Rose in Good Faith

LOS ANGELES — Most everyone has something to say, whether good or bad, about the Ed Hardy brand. Los Angeles streetwear brand Rose In Good Faith wants to add to the conversation and give people something new to talk about.

The label was tapped to work on a collaboration with the brand, well-known for its tattoo-inspired graphics seen on many a celebrity in the early aughts.

Rose in Good Faith aims for an elevated aesthetic for its Ed Hardy collaboration, which is being produced in downtown Los Angeles.

“You’re going to see a lot of elevation in the applications and the graphics,” said creative director Akiva Alpert, who founded Rose in Good Faith with David Teitelbaum in 2016. “You’re going to see a lot of eccentricities in the way the graphics are constructed, but I think when it comes to the garments themselves, it’s applying body modifications to the garments. It’s the idea of the clothing, the fabric in a sense, becoming a tattoo. We asked how can we push the envelope even further on something that isn’t just taking nostalgia, but actually stands on its own as being even more progressive and edgier than what came before.”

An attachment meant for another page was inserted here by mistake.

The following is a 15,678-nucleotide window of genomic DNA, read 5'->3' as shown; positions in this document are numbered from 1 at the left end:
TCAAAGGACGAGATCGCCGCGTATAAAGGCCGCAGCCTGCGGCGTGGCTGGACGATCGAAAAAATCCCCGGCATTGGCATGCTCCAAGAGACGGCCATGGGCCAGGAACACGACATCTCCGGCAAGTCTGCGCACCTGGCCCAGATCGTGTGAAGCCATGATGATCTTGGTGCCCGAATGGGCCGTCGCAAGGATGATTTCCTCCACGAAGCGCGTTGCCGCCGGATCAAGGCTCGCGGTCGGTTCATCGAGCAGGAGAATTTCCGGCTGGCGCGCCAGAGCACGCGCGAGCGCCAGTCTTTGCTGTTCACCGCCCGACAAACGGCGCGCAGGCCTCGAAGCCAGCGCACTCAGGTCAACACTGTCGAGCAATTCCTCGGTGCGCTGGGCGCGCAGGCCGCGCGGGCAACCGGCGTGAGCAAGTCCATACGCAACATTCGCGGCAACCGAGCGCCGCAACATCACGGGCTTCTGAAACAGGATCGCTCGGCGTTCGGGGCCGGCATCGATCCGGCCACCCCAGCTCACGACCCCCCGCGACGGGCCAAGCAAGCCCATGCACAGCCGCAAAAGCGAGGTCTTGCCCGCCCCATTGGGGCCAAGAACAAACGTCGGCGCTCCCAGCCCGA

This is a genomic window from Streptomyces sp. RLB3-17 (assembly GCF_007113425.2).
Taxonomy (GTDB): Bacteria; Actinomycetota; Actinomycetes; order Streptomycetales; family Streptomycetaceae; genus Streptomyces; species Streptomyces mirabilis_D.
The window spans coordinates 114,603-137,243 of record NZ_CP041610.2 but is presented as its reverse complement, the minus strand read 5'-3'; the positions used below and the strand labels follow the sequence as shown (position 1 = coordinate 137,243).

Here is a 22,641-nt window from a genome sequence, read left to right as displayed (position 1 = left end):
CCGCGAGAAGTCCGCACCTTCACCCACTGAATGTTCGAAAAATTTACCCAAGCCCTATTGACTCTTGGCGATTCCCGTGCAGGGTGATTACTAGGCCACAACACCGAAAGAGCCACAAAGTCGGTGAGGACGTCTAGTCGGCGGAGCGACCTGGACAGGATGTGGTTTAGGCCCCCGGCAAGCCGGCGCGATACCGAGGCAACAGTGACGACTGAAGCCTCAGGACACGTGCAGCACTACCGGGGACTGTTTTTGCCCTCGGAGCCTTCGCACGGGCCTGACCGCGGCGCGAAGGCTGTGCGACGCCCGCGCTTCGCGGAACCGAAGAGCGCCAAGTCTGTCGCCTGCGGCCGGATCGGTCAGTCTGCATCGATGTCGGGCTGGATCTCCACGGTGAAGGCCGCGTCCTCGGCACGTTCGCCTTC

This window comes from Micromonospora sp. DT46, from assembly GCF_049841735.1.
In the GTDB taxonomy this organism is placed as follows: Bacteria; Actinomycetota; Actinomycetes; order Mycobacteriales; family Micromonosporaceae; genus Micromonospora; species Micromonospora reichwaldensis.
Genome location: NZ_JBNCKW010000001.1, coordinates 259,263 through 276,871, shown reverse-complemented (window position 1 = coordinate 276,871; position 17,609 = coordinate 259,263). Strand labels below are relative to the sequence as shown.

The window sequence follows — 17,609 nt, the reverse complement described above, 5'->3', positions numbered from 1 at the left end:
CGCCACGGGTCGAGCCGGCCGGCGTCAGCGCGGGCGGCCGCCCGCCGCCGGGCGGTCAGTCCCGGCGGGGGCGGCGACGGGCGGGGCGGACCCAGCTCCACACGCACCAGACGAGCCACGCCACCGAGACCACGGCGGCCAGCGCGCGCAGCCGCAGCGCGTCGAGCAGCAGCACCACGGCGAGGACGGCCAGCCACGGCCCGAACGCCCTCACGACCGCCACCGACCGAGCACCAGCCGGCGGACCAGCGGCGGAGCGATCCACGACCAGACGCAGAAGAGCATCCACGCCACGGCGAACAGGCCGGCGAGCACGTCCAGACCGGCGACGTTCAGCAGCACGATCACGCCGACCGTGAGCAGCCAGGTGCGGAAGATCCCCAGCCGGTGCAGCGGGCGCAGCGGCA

The collection, set for a November launch, includes four T-shirts, a hoodie and matching pant in three colorways, track pant, silk short-sleeve hoodie and a quilted sukajan jacket. The collection is priced from $350 to $3,082.

Rose in Good Faith, to tease the upcoming collection, recently released 50 Swarovski crystal-adorned T-shirts marketed to a select roster of clients. The shirts, priced at $3,095 and bedazzled with 3,000 crystals, sold out in two days going to celebrities or other influencers. Tyga was among the first to be seen wearing the shirt.

“These were made to be bespoke just because the manufacturing costs alone were very high so they were made to be special and something that prefaced the [main] collection,” Alpert said.

He added “the DNA from the shirt” will be infused in the main collection, which is aimed at being unisex.

“Beyond the iconography and the nostalgia aspect of Ed Hardy, there’s always been something very special to me about the contributions to streetwear as a whole via Christian Audigier,” Alpert said. “This is honoring that legacy, while also taking into consideration that we like doing things that are out of the box.”

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